Caught short

By Jane Garcia

The Australian government sector is well aware of skills shortages in the areas of IT, finance, engineering, planning and welfare, but skilled policy officers are also hard to find, according to recruitment firm Hudson’s sector head of Government, Education and Public Health.

“I think the reason is bound in with the ageing workforce which is normally up to five to seven years higher in the public sector than it is in the private sector. We haven’t been renewing or replenishing the skills in the public sector in this area and, interestingly, it’s one of the areas where we’re being asked to supply a lot more people on time contracts rather than permanent positions,” he says.
“It is also an area that I would suggest the experienced baby boomers might be enticed back to, not on a full-time basis but on a specific project.”

Mr Baker says procurement departments are experiencing a similar situation, with recruitment demands for experienced procurement people at the upper management level. He has not detected an urgent public sector need for procurement professionals at the lower levels, but says the demand may be masked because employers could just advertise for support positions without necessarily nominating them as procurement.

“Any trade or technician – I use technician in a broad labour market sense – have been in short supply for so long that everybody’s hunting for them,” Mr Baker says.
“In fact, it is the poor public sector who has maintained the recruitment and training of apprentices and pays the penalty because it doesn’t retain them. It loses them because of bigger dollars being paid elsewhere. Government utilities in particular would be able to verify that situation.”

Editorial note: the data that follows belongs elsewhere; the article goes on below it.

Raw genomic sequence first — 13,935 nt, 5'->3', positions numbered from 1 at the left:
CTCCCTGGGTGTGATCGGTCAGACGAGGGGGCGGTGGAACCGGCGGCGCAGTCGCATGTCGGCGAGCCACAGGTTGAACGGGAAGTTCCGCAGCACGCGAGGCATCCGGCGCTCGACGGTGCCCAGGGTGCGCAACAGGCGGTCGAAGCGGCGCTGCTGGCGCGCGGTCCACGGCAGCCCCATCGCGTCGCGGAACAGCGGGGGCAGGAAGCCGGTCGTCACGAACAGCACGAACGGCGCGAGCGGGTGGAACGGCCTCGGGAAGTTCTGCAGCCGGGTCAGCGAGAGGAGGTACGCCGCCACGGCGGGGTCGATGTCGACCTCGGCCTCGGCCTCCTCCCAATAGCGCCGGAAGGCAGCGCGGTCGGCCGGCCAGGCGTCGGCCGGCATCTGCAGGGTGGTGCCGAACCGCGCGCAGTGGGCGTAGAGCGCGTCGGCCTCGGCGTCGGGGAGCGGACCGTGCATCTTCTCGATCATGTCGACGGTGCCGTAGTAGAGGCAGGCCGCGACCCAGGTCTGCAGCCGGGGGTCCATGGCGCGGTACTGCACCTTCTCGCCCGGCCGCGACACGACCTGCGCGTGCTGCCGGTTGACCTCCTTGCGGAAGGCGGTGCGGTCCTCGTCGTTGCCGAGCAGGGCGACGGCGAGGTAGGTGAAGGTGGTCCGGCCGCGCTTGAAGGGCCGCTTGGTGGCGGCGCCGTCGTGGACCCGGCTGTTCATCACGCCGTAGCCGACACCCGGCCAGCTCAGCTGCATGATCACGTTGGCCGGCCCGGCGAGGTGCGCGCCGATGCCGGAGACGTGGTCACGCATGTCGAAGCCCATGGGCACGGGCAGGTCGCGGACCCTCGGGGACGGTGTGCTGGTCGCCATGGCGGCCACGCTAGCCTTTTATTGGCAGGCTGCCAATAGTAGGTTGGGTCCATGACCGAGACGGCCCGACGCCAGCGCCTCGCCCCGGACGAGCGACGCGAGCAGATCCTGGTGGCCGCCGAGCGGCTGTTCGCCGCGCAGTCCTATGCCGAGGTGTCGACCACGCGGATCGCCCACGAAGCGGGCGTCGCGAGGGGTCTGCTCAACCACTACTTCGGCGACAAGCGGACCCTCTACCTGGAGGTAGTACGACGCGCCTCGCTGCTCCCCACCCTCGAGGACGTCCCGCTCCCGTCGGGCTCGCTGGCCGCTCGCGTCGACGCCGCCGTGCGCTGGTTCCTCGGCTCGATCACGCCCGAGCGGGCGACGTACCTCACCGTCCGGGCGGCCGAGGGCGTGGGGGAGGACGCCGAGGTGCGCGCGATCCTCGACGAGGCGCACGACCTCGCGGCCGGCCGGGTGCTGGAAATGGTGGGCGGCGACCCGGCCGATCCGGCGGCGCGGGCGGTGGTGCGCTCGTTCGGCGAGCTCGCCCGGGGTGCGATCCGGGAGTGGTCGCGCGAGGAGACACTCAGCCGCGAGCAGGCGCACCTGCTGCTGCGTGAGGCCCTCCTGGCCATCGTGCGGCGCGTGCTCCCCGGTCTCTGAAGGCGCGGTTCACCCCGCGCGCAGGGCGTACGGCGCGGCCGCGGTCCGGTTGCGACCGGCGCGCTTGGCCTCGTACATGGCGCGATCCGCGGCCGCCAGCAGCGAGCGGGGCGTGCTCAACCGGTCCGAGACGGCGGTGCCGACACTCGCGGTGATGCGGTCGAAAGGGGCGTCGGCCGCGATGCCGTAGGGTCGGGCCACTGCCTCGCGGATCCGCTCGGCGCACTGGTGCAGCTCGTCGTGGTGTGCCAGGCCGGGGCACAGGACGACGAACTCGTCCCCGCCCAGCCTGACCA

A recent Hudson survey found 65 per cent of government employers rated university qualified professionals as being in high demand over the coming six months. He says tension will be created with the number of new entrants into the Australian job market – regardless of being university graduates or not – going backwards rapidly.

“If you are an organisation that pulls in 100 new graduates now, in 10 years’ time you might be lucky to get 10 because of the way the demography and the demand for skills is running,” Mr Baker says.
“Having said that, government agencies usually attract and employ a higher proportion of university graduates than almost any other industry, if you include education and public health.
“The high demand for university professionals will continue. It has been stated by the Federal Government that this is their prime target group and they are perhaps the biggest recruiters in undergraduate recruitment programs, with players like the defence forces, various federal agencies and all state governments.”

For more on the procurement profession and government employment trends see the April edition of Government News magazine.

Comment below to have your say on this story.

If you have a news story or tip-off, get in touch at  

Sign up to the Government News newsletter

Leave a comment:

Your email address will not be published. All fields are required